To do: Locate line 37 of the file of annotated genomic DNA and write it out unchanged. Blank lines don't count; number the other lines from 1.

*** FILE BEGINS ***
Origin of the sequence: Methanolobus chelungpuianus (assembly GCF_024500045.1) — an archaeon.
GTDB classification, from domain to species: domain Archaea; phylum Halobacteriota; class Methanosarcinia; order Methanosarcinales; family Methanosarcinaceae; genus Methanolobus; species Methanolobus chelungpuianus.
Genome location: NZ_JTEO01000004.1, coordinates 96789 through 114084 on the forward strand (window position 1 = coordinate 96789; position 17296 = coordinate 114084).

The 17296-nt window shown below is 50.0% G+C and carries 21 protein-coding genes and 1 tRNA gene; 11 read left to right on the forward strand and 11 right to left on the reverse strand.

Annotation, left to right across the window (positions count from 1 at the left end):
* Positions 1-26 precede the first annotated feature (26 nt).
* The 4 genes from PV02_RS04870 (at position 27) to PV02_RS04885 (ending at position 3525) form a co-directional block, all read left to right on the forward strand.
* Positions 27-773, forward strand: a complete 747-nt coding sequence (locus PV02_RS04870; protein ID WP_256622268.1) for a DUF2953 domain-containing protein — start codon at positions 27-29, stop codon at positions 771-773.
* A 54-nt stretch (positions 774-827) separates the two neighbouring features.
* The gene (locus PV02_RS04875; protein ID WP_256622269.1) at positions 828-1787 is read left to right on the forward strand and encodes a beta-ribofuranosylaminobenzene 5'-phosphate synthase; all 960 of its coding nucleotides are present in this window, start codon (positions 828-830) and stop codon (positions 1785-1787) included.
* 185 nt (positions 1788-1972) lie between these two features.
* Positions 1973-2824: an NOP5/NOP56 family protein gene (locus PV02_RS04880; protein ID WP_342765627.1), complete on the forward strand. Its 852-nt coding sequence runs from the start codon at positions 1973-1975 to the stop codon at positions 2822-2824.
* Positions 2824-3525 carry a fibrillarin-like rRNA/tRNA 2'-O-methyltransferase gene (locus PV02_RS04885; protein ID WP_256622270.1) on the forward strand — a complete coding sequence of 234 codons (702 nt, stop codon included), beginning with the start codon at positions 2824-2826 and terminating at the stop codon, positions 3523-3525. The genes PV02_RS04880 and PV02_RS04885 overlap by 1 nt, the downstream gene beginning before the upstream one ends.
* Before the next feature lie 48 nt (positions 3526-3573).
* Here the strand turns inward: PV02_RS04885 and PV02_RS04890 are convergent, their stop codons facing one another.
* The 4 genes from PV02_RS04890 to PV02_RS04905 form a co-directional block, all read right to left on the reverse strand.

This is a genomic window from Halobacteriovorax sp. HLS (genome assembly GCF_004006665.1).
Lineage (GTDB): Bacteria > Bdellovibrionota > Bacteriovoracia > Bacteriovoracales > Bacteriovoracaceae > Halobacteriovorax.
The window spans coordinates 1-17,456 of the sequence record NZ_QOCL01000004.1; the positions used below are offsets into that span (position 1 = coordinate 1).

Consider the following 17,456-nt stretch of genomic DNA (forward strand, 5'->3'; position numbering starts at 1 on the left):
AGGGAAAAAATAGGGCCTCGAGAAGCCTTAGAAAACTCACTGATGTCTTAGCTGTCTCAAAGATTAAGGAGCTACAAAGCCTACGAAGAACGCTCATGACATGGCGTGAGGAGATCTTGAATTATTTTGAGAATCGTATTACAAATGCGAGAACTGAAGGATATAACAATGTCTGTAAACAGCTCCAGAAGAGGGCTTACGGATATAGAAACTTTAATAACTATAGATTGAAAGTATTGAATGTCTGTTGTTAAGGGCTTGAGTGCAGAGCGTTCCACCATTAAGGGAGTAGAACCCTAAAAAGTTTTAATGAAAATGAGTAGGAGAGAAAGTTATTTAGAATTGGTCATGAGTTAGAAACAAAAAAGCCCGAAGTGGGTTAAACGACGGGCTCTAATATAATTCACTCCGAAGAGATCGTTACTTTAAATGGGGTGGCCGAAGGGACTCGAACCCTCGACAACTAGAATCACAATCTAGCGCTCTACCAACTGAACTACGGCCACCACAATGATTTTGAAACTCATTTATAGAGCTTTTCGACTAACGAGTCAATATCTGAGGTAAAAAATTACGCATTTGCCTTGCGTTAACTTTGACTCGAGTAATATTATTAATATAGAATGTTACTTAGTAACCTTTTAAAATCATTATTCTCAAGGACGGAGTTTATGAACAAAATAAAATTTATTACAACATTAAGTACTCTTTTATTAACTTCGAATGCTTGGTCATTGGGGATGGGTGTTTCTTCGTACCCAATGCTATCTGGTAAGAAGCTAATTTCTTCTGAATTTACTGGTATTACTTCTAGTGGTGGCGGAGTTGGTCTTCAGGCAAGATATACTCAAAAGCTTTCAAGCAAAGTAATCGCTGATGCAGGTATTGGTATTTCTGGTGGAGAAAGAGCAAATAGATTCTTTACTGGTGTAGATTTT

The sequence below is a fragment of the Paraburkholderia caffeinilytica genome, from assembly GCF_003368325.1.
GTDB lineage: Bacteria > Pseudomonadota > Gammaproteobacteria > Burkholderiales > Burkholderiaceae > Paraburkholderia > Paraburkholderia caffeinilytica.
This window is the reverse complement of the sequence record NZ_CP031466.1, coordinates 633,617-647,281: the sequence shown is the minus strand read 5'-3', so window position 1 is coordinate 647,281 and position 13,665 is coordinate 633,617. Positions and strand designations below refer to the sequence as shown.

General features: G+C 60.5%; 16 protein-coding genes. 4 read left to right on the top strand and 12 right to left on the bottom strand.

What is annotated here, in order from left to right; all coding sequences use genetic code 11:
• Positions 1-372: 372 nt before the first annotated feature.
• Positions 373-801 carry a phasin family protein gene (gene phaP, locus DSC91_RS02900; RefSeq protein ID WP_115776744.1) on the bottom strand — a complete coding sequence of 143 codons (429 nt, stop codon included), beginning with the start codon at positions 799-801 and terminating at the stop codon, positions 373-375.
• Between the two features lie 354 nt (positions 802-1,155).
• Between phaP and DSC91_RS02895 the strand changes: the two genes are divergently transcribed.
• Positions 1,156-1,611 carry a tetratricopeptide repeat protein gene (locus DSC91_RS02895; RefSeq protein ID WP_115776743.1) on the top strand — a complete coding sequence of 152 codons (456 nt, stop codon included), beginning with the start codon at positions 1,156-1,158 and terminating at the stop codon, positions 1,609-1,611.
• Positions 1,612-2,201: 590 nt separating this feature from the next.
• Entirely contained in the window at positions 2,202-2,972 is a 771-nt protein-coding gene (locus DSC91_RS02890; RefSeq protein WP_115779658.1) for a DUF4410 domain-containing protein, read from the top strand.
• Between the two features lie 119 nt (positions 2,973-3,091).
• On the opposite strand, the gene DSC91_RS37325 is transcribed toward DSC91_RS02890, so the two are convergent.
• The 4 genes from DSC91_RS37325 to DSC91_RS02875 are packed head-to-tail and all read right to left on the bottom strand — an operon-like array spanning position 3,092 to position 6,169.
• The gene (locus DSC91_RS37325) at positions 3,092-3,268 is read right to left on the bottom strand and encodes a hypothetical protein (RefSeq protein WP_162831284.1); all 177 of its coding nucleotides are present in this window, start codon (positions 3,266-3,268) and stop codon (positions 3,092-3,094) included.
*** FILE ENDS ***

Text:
• The gene (locus DSC91_RS37325) at positions 3,092-3,268 is read right to left on the bottom strand and encodes a hypothetical protein (RefSeq protein WP_162831284.1); all 177 of its coding nucleotides are present in this window, start codon (positions 3,266-3,268) and stop codon (positions 3,092-3,094) included.